At this point, I have no idea who Leviathan is or what their endgame is. Bendis is throwing out plenty of red herrings. Each suspect seems likely based on the clues, but might be too obvious. It's hard to imagine a major hero becoming Leviathan, and a minor hero seems like cheating a bit to me. However, that might be what Bendis wants readers to think. With someone like Red Hood in the clear, it's an easy thing to double back on it and have him actually be Leviathan. Also, is Leviathan really a villain? Or just someone who's methods don't necessarily get approval from the Justice League and other heroes? I don't have the answers, but I'm definitely hooked on the mystery. Bendis is great at writing engaging mysteries, and after a bumpy beginning (in my opinion), this has really hooked me.

I would recommend Event Leviathan #4 by Brian Michael Bendis. I'm really looking forward to the next issue, and eventually discovering just who Leviathan really is.

I received a preview copy of this book from DC Comics in exchange for an honest review.

Tuesday, September 10, 2019

Batman: Detective Comics Vol. 1: Mythology by Peter J. Tomasi - Comic Book Review

From the publisher: The Arkham Knight has arrived in Gotham City with an entire round table of deadly allies, and their first encounter will leave Batman shaken to his core!

Alfred Pennyworth...attacked at Wayne mansion! Who's hunting those closest to Batman? The monstrous shadow plaguing Gotham City gains the upper hand when two of the Dark Knight's most ardent allies fall prey to a violent vendetta!

Commissioner Gordon calls in the Dark Knight Detective when there's a murder at the Gotham City Aquarium--staged to look exactly like Thomas and Martha Wayne's crime scene, right down to the playbill and pearls. How does this bizarre homicide tie into the shadowy monster that attacks Dr. Leslie Thompkins? This creature looks to wage a war on Batman--and it's using Joker Gas to do it!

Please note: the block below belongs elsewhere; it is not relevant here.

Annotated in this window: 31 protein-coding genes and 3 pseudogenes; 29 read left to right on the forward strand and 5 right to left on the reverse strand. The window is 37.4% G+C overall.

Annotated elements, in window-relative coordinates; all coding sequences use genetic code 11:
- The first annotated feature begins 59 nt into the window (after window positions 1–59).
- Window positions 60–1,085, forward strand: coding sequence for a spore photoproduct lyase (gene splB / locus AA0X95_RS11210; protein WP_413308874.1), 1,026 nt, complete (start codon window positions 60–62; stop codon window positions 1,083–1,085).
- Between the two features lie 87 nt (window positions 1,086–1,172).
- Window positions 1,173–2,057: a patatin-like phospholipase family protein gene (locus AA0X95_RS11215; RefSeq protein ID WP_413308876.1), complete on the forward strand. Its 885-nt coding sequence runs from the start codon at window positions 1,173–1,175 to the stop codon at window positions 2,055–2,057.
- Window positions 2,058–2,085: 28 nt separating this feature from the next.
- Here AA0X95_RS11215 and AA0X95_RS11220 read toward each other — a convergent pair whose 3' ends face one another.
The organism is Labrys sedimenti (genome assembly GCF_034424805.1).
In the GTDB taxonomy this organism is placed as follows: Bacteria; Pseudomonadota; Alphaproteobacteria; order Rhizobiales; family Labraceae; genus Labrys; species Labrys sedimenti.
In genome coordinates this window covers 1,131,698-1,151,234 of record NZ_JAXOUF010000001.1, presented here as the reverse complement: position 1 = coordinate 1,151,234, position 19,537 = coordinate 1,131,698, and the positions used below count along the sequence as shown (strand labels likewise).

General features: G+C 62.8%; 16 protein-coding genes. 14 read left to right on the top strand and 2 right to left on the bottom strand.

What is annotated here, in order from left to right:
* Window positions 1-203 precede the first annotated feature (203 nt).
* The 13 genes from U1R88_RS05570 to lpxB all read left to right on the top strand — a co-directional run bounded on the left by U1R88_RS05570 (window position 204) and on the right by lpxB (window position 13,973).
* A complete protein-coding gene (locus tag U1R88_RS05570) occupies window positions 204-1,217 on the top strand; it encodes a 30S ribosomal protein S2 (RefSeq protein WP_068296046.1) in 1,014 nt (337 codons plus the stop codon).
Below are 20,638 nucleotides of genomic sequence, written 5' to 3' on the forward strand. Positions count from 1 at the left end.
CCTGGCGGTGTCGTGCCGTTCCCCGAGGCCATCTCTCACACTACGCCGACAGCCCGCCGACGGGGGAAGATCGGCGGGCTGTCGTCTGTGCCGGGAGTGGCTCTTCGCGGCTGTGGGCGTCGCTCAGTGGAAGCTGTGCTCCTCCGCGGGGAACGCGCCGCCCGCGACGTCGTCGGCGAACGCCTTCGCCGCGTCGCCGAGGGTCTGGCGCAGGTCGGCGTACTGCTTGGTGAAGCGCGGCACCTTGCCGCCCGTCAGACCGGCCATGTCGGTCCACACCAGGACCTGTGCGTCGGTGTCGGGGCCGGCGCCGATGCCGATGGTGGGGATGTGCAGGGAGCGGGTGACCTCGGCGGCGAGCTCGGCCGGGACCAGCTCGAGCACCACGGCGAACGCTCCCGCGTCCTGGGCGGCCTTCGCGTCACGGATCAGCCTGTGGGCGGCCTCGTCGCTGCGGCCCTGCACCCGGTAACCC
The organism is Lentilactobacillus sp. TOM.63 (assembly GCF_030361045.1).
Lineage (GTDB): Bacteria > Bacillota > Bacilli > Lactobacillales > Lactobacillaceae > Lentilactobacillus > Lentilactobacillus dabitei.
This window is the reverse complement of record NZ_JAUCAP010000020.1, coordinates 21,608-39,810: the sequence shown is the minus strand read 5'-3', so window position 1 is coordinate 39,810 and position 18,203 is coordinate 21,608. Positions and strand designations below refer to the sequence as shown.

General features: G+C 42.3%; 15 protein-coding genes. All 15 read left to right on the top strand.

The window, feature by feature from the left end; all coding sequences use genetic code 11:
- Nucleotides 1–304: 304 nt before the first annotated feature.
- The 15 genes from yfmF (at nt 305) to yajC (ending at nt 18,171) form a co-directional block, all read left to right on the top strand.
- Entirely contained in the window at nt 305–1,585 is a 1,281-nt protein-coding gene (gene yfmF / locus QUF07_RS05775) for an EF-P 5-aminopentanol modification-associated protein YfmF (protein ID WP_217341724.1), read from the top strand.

Collects Detective Comics #994-999

Detective Comics Vol. 1: Mythology by Peter J. Tomasi is a pretty good read. Leading up to Detective Comics 1000, it sets the stage for the debut of the Arkham Knight, and the next story arc for Detective Comics.

The story opens with Batman and Jim Gordon investigating the deaths of a man and woman who look exactly like Bruce Wayne's parents. Next, Leslie Thompkins is attacked by a strange creature who is looking to draw Batman out. Alfred is the next victim. Batman soon figures out that it is going after the people responsible for helping him become Batman, and the race is on to save his mentors. The creature (who doesn't have a name) acts a bit like Clayface, as it takes on various faces of Batman's villains, friends, and fellow heroes. It is relentless, attacking and reforming constantly. It also is constantly reminding Bruce of how and why he became Batman. As Batman races from one friend to the next, the mystery of the creature and its purpose in tormenting Batman are slowly revealed. As Bruce discovers who created it, Tomasi wraps things up with a twist.

Mythology was an interesting story. There wasn't clear bad guy or underlying plot that Batman was trying to stop. Rather, this was a trip down memory lane for Bruce Wayne, and Tomasi used his "mythology" to examine and almost reset Batman as issue #1000 looms. This approach is not unusual for writers, as I've read multiple stories that examine who Batman is and why he does what he does, on a level that goes beyond just revenge for his parents' murders. The way Tomasi conducts this soul-searching is a bit unique, and an interesting addition to the Batman mythology (see what I did there?).